To the extent that these comments reflect a lack of sympathy for any child caught in the crossfire of even a justified war, he’s right. Children don’t choose to be part of a war any more than they choose their parents. Anyone who can view the suffering of Palestinians as they regard those who have been wounded and maimed and mourn their dead with indifference is wrong. Those who have lost the capacity to realize the common humanity even with an enemy have lost their moral compass.
But the discussion about the wave of empathy for Palestinians as their casualty toll mounts and the accompanying anger at Israel is not as simple as that. Rosenbaum may have overstepped his mark, as did Morris, whose main point was to correctly assert that Hamas could not be left standing if there was to be any hope for peace. But to merely assert, as Ponnuru does, that Palestinians civilians “aren’t the bad guys” in this drama is just as unhelpful.
Strip away some of the overheated rhetoric and what Rosenbaum has written is not merely true but inarguable. Palestinians who voted for Hamas, support their charter that calls for Israel’s eradication and the genocide of its Jewish population, cheer the deaths of Jewish civilians, and provide all possible aid to terrorists are not exactly innocent bystanders in this war.
Ponnuru is correct that American civilians can’t be legally targeted for acts of war conducted by their government overseas even if they happened to vote for that government. In that sense, the mere act of voting for Hamas or cheering their terrorist exploits does not make anyone in Gaza a legitimate target. But the distinction that Rosenbaum is attempting to make here is not one that would legitimize the wholesale slaughter of Hamas voters. Nor is Morris, when taken in context, advocating that. Rather, the point here is that those who actively assist Hamas “military” actions are not mere civilians.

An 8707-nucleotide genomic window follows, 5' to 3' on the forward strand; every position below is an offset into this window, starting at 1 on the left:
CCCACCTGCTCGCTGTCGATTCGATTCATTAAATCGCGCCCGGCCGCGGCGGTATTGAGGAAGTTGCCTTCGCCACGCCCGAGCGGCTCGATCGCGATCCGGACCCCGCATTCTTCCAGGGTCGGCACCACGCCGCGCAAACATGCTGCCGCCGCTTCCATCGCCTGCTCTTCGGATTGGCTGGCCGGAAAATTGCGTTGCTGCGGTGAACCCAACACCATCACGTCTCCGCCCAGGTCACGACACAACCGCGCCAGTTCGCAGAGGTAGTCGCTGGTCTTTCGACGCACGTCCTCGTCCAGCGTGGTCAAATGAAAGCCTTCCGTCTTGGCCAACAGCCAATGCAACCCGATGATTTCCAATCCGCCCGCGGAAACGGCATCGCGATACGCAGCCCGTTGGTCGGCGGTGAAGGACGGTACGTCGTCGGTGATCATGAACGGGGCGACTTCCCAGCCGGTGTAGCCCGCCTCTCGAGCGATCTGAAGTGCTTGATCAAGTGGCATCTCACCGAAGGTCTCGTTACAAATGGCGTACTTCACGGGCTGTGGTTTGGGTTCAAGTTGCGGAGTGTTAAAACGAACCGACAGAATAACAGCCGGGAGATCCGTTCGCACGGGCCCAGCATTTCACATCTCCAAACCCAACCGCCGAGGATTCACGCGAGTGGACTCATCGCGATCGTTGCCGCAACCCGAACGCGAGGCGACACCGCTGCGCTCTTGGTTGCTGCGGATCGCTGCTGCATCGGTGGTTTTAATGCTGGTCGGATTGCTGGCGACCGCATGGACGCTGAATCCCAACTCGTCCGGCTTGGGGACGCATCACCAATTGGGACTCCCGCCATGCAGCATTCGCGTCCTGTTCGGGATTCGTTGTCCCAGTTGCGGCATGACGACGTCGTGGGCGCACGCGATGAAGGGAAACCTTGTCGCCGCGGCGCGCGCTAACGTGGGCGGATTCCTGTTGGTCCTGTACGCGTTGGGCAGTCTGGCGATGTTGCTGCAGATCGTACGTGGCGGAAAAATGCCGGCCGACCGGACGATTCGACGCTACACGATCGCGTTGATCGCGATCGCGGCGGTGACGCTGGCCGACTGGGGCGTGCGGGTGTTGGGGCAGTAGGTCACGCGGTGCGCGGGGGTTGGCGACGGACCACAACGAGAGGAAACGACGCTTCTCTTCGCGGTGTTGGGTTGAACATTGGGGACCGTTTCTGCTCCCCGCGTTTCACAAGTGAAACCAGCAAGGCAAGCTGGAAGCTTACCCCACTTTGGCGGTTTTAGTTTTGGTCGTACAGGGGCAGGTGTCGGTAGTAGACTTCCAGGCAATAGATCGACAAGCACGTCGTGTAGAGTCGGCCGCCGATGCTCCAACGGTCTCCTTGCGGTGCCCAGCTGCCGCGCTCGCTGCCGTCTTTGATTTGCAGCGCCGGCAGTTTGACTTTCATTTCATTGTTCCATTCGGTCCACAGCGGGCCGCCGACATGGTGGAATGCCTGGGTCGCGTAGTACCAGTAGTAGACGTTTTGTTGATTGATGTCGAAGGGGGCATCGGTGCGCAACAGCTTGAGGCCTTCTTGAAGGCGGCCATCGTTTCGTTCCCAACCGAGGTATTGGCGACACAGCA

But there is a broader point here that touches on just war theories.
As Ponnuru rightly notes, just war theory demands that we always distinguish between soldiers and civilians. But what we should understand is that as much as compassion should be extended to every human being in difficult situations no matter what their beliefs, the attempt to falsely brand Israel as behaving brutally must also be put in the context of a conflict that is happening specifically because Hamas believes killing more Jews will increase its popularity. One need not forfeit sympathy for injured Palestinian children to realize that if their society honors terrorism and incites hatred for Israel, the ensuing violence will take a terrible toll on its people. Those who point out that many of those decrying Israeli strikes on Gaza are themselves advocates of genocide against Israelis are not being callous. They are merely calling Palestinians to account for the culture of violence they have embraced at a time when much of the world is prepared to give them a pass. The suffering of their people will not abate until they reject that culture. To say so is not immoral. It is merely the truth.